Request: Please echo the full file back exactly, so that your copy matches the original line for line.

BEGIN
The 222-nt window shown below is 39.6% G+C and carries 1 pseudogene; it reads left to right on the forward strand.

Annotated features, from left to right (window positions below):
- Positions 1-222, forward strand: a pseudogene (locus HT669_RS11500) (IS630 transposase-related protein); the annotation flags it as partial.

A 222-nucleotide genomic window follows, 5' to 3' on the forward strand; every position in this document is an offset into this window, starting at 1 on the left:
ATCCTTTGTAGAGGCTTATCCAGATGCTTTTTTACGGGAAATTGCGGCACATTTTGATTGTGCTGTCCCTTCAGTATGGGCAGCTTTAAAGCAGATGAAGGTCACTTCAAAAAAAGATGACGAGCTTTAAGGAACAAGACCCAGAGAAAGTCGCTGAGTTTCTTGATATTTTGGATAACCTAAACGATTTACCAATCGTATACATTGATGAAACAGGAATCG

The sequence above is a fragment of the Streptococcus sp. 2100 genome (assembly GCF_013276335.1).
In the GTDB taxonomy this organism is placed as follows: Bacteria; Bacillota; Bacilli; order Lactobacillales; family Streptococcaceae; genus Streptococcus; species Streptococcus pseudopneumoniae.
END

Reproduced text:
The 222-nt window shown below is 39.6% G+C and carries 1 pseudogene; it reads left to right on the forward strand.

Annotated features, from left to right (window positions below):
- Positions 1-222, forward strand: a pseudogene (locus HT669_RS11500) (IS630 transposase-related protein); the annotation flags it as partial.

A 222-nucleotide genomic window follows, 5' to 3' on the forward strand; every position in this document is an offset into this window, starting at 1 on the left:
ATCCTTTGTAGAGGCTTATCCAGATGCTTTTTTACGGGAAATTGCGGCACATTTTGATTGTGCTGTCCCTTCAGTATGGGCAGCTTTAAAGCAGATGAAGGTCACTTCAAAAAAAGATGACGAGCTTTAAGGAACAAGACCCAGAGAAAGTCGCTGAGTTTCTTGATATTTTGGATAACCTAAACGATTTACCAATCGTATACATTGATGAAACAGGAATCG

The sequence above is a fragment of the Streptococcus sp. 2100 genome (assembly GCF_013276335.1).
In the GTDB taxonomy this organism is placed as follows: Bacteria; Bacillota; Bacilli; order Lactobacillales; family Streptococcaceae; genus Streptococcus; species Streptococcus pseudopneumoniae.